Kansas City waited 50 years to get back to a Super Bowl. And then the Chiefs had to wait a few extra minutes once they got to Miami.
It took workers at Miami International Airport about three attempts to get one of the rolling staircases that the Chiefs would use to deplane properly lined up with the front door of their chartered jet. The delay was brief, and coach Andy Reid and the rest of the Chiefs’ delegation made their way into the hangar for the short walk to waiting buses.
A handful of local politicians and officials were at the airport to greet the teams, as loud hip-hop music blared through the maintenance hangar that was being used for the arrivals.
No players or coaches spoke to reporters inside the hangar. The first media session for the Chiefs and the San Francisco 49ers — who arrived a couple hours after the Chiefs did on Sunday — is Monday night, when the NFL has Super Bowl Opening Night at Marlins Park.
Super Bowl LIV is Sunday at Hard Rock Stadium in Miami Gardens.
Even as football enters its biggest week, basketball was on the teams’ minds.
The teams both paid tribute Sunday on social media to Kobe Bryant, whose shocking death in a helicopter crash reverberated around the world.
“A legend gone too soon,” the 49ers wrote.
Added Chiefs defensive end Frank Clark, on Twitter: “I’m devastated, RIP to my idol, Bean, 8, 24, the Goat, the Black Mamba. Wow.” And Chiefs cornerback Bashaud Breeland called it a “sad day in America.”
A handful of volunteers greeted players, coaches and staff as they made their way down the stairs. Everyone was handed a floral baseball cap, and many players held their phones out to shoot video of the moment they arrived at the Super Bowl.
A few of the 49ers danced once they deplaned, in time with the music coming from a nearby DJ. Even the flight attendants on the Chiefs’ flight were celebrating the moment— they gathered at the top of the stairs for a group photo once their passengers deplaned, and then a few of them pulled out their phones for some pictures of players.
AFC wins Pro Bowl
The NFL tested a couple of proposed rule changes during the Pro Bowl in Orlando, where the AFC team beat the NFC squad, 38-33, in the league’s annual all-star game.
The rules covering pre-snap penalties on eligible receivers were slightly tweaked for the game. More dramatically — and probably more interesting for fans watching — the scoring team was given the choice of allowing the opponent to take possession at its 25-yard line or keep the ball and go for the equivalent of a fourth-and-15 play at its own 25.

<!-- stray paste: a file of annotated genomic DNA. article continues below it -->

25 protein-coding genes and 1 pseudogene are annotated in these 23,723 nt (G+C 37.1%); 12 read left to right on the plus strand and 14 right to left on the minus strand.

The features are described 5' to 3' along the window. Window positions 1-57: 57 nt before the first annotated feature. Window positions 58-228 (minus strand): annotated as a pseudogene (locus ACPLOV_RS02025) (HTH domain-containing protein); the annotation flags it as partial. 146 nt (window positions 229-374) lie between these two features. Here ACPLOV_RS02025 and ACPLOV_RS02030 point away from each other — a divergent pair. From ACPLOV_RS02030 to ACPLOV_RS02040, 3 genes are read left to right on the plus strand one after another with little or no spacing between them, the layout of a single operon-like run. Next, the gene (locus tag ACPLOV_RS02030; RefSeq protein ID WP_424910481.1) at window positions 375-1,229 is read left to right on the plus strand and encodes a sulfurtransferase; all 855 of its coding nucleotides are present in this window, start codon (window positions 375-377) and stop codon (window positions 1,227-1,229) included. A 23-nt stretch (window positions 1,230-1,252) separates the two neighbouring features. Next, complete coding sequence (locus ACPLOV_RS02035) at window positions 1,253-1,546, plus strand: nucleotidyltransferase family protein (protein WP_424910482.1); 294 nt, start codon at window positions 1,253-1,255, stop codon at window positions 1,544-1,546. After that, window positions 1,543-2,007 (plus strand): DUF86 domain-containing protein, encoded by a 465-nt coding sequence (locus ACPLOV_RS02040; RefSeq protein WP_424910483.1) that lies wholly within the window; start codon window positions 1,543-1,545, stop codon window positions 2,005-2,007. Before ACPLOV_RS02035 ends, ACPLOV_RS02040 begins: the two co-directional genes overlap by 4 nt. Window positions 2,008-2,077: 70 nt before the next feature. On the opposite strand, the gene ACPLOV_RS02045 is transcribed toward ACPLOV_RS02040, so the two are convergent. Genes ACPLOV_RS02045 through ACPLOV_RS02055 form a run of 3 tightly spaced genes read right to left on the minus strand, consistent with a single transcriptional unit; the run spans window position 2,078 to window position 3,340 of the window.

The idea was to try out an alternative to onside kicks, which have become increasingly difficult to pull off as the NFL has changed rules to promote player safety.
After a wacky second half, that rule came into play when the NFC scored late to draw within 5 points but failed on a 2-point conversion. Kirk Cousins and the NFC attempted the fourth-and-15 play. He was intercepted. The AFC then ran out the clock.
The NFC’s top highlight was Eagles defensive tackle Fletcher Cox rumbling 61 yards for a score. Minnesota’s Harrison Smith intercepted a pass at the 3-yard line and returned it to the 39 before lateraling to Cox, who took it the rest of the while.
No one tried to tackle the 310-pound Cox. Denver receiver Courtland Sutton slapped at the ball for the final 20 yards.
“I’m glad nobody did try to stop me,” Cox said. “It was fun. I was looking for somebody to pitch the ball to, though. Guarantee I was. Get this thing out of my hands.”
Likely NFL MVP Lamar Jackson of the Ravens threw for two touchdowns and 185 yards for the AFC, earning offensive MVP honors, while Deshaun Watson and Ryan Tannehill also threw touchdown passes. Ravens tight end Mark Andrews led all receivers with nine catches for 73 yards and a touchdown. Jaguars defensive end Calais Campbell was the defensive MVP.
The winners earned $70,000 each. The losers got $35,000 apiece.
Tributes to Bryant
The Pro Bowl turned into a tribute for Bryant.
Green Bay’s Za’Darius Smith, Tampa Bay’s Shaq Barrett, and Detroit’s Darius Slay got together following a second-quarter sack and faked fadeaway jumpers in an homage to Bryant. Smith and several NFC teammates did it again following a fumble early in the third.
Green Bay receiver Davante Adams pointed to the sky and flashed the No. 24 on his fingers as an ode to Bryant’s jersey after a touchdown catch in the third.
Seattle quarterback Russell Wilson led a prayer with teammates before the game in the locker room.
NFLPA plans session
NFL Players Association leaders have scheduled an important meeting Thursday morning with the board of player representatives to discuss the status of collective bargaining talks and get the board’s input on how to proceed, acccording to a report on NFL.com.
It’s a significant step after months of formal and informal bargaining sessions between the union and the NFL, which continues to push for the option to expand the regular season to 17 games as part of the next TV deals as a condition for increasing players’ share of revenue and other issues.
The current collective bargaining agreement is set to expire in 2021, and both sides want to avoid a work stoppage.
The chances for striking a deal hinge in large part on how players respond to the idea of 17 regular-season games. Some players — including 49ers receiver Emmanuel Sanders, who played 17 regular-season games this year because of a midseason trade — have already spoken out strongly against it.
So the NFL must make it worth their while, financially and otherwise, or else players opposed could band together and try to block it.